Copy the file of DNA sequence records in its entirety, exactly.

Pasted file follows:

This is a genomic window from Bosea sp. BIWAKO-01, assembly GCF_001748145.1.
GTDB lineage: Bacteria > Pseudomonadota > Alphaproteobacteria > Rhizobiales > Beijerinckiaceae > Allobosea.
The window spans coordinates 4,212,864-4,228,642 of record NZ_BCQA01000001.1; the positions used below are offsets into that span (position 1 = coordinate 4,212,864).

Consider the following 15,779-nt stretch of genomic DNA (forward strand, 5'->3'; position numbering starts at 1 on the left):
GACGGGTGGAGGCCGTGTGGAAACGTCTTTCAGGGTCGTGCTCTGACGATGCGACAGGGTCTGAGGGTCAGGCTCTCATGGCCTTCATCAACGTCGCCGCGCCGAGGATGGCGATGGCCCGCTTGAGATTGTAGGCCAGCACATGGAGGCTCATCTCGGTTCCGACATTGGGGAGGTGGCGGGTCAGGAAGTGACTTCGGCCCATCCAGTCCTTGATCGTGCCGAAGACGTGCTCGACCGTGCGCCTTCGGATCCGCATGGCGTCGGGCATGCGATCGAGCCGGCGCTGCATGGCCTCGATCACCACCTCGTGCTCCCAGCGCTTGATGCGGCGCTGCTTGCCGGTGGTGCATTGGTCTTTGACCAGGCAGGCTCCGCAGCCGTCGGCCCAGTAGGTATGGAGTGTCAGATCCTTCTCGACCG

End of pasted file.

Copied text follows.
This is a genomic window from Bosea sp. BIWAKO-01, assembly GCF_001748145.1.
GTDB lineage: Bacteria > Pseudomonadota > Alphaproteobacteria > Rhizobiales > Beijerinckiaceae > Allobosea.
The window spans coordinates 4,212,864-4,228,642 of record NZ_BCQA01000001.1; the positions used below are offsets into that span (position 1 = coordinate 4,212,864).

Consider the following 15,779-nt stretch of genomic DNA (forward strand, 5'->3'; position numbering starts at 1 on the left):
GACGGGTGGAGGCCGTGTGGAAACGTCTTTCAGGGTCGTGCTCTGACGATGCGACAGGGTCTGAGGGTCAGGCTCTCATGGCCTTCATCAACGTCGCCGCGCCGAGGATGGCGATGGCCCGCTTGAGATTGTAGGCCAGCACATGGAGGCTCATCTCGGTTCCGACATTGGGGAGGTGGCGGGTCAGGAAGTGACTTCGGCCCATCCAGTCCTTGATCGTGCCGAAGACGTGCTCGACCGTGCGCCTTCGGATCCGCATGGCGTCGGGCATGCGATCGAGCCGGCGCTGCATGGCCTCGATCACCACCTCGTGCTCCCAGCGCTTGATGCGGCGCTGCTTGCCGGTGGTGCATTGGTCTTTGACCAGGCAGGCTCCGCAGCCGTCGGCCCAGTAGGTATGGAGTGTCAGATCCTTCTCGACCG